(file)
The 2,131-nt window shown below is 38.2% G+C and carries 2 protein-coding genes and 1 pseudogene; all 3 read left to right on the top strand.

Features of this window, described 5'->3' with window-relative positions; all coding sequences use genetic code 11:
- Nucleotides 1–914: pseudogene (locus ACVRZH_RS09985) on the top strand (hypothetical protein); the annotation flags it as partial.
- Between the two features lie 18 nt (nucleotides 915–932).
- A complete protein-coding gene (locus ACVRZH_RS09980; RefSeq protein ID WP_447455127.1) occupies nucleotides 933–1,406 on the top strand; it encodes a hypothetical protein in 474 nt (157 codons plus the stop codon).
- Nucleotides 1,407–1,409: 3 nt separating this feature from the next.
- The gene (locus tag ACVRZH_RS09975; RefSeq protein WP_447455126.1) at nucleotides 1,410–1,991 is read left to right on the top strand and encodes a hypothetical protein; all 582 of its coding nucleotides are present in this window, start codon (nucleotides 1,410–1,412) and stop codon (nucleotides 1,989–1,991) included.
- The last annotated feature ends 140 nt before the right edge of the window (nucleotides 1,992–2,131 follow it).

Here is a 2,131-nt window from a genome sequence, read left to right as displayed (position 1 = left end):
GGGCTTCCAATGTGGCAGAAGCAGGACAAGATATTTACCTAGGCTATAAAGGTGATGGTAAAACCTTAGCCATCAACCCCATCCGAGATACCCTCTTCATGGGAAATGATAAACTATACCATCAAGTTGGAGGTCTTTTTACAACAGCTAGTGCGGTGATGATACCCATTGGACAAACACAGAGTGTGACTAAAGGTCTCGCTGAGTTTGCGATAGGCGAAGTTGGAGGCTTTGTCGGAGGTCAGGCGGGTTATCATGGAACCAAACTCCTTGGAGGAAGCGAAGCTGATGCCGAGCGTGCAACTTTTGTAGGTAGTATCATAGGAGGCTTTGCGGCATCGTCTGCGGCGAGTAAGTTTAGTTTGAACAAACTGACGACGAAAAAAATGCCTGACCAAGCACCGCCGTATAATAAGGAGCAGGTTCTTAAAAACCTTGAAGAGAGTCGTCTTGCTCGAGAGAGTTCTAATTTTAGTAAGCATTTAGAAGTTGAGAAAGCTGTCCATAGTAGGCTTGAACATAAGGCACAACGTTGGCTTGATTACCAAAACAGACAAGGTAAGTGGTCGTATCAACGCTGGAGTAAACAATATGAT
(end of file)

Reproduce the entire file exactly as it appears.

The 2,131-nt window shown below is 38.2% G+C and carries 2 protein-coding genes and 1 pseudogene; all 3 read left to right on the top strand.

Features of this window, described 5'->3' with window-relative positions; all coding sequences use genetic code 11:
- Nucleotides 1–914: pseudogene (locus ACVRZH_RS09985) on the top strand (hypothetical protein); the annotation flags it as partial.
- Between the two features lie 18 nt (nucleotides 915–932).
- A complete protein-coding gene (locus ACVRZH_RS09980; RefSeq protein ID WP_447455127.1) occupies nucleotides 933–1,406 on the top strand; it encodes a hypothetical protein in 474 nt (157 codons plus the stop codon).
- Nucleotides 1,407–1,409: 3 nt separating this feature from the next.
- The gene (locus tag ACVRZH_RS09975; RefSeq protein WP_447455126.1) at nucleotides 1,410–1,991 is read left to right on the top strand and encodes a hypothetical protein; all 582 of its coding nucleotides are present in this window, start codon (nucleotides 1,410–1,412) and stop codon (nucleotides 1,989–1,991) included.
- The last annotated feature ends 140 nt before the right edge of the window (nucleotides 1,992–2,131 follow it).

Here is a 2,131-nt window from a genome sequence, read left to right as displayed (position 1 = left end):
GGGCTTCCAATGTGGCAGAAGCAGGACAAGATATTTACCTAGGCTATAAAGGTGATGGTAAAACCTTAGCCATCAACCCCATCCGAGATACCCTCTTCATGGGAAATGATAAACTATACCATCAAGTTGGAGGTCTTTTTACAACAGCTAGTGCGGTGATGATACCCATTGGACAAACACAGAGTGTGACTAAAGGTCTCGCTGAGTTTGCGATAGGCGAAGTTGGAGGCTTTGTCGGAGGTCAGGCGGGTTATCATGGAACCAAACTCCTTGGAGGAAGCGAAGCTGATGCCGAGCGTGCAACTTTTGTAGGTAGTATCATAGGAGGCTTTGCGGCATCGTCTGCGGCGAGTAAGTTTAGTTTGAACAAACTGACGACGAAAAAAATGCCTGACCAAGCACCGCCGTATAATAAGGAGCAGGTTCTTAAAAACCTTGAAGAGAGTCGTCTTGCTCGAGAGAGTTCTAATTTTAGTAAGCATTTAGAAGTTGAGAAAGCTGTCCATAGTAGGCTTGAACATAAGGCACAACGTTGGCTTGATTACCAAAACAGACAAGGTAAGTGGTCGTATCAACGCTGGAGTAAACAATATGAT